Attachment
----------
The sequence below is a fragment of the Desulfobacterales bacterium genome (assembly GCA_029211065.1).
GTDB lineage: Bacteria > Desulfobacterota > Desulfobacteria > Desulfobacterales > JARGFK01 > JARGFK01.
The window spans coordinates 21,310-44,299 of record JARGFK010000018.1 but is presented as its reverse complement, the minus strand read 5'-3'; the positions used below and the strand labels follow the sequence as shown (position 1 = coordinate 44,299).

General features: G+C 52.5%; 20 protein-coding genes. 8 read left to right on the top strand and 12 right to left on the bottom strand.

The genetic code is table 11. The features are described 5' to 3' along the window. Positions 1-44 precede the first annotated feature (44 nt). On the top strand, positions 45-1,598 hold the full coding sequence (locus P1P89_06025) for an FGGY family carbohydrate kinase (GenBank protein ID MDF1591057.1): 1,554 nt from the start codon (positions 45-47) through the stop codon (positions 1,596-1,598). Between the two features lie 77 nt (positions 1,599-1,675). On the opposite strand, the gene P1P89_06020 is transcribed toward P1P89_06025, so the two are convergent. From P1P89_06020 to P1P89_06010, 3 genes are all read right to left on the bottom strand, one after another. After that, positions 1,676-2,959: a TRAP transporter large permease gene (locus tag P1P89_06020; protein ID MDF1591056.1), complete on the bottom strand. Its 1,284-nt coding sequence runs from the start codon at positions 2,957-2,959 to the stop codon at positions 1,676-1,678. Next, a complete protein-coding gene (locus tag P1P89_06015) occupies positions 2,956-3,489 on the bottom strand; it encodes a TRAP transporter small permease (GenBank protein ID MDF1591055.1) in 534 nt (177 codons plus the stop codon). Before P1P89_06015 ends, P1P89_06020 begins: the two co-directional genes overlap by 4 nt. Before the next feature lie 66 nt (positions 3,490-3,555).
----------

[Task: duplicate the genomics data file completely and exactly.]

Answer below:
The sequence below is a fragment of the Desulfobacterales bacterium genome (assembly GCA_029211065.1).
GTDB lineage: Bacteria > Desulfobacterota > Desulfobacteria > Desulfobacterales > JARGFK01 > JARGFK01.
The window spans coordinates 21,310-44,299 of record JARGFK010000018.1 but is presented as its reverse complement, the minus strand read 5'-3'; the positions used below and the strand labels follow the sequence as shown (position 1 = coordinate 44,299).

General features: G+C 52.5%; 20 protein-coding genes. 8 read left to right on the top strand and 12 right to left on the bottom strand.

The genetic code is table 11. The features are described 5' to 3' along the window. Positions 1-44 precede the first annotated feature (44 nt). On the top strand, positions 45-1,598 hold the full coding sequence (locus P1P89_06025) for an FGGY family carbohydrate kinase (GenBank protein ID MDF1591057.1): 1,554 nt from the start codon (positions 45-47) through the stop codon (positions 1,596-1,598). Between the two features lie 77 nt (positions 1,599-1,675). On the opposite strand, the gene P1P89_06020 is transcribed toward P1P89_06025, so the two are convergent. From P1P89_06020 to P1P89_06010, 3 genes are all read right to left on the bottom strand, one after another. After that, positions 1,676-2,959: a TRAP transporter large permease gene (locus tag P1P89_06020; protein ID MDF1591056.1), complete on the bottom strand. Its 1,284-nt coding sequence runs from the start codon at positions 2,957-2,959 to the stop codon at positions 1,676-1,678. Next, a complete protein-coding gene (locus tag P1P89_06015) occupies positions 2,956-3,489 on the bottom strand; it encodes a TRAP transporter small permease (GenBank protein ID MDF1591055.1) in 534 nt (177 codons plus the stop codon). Before P1P89_06015 ends, P1P89_06020 begins: the two co-directional genes overlap by 4 nt. Before the next feature lie 66 nt (positions 3,490-3,555).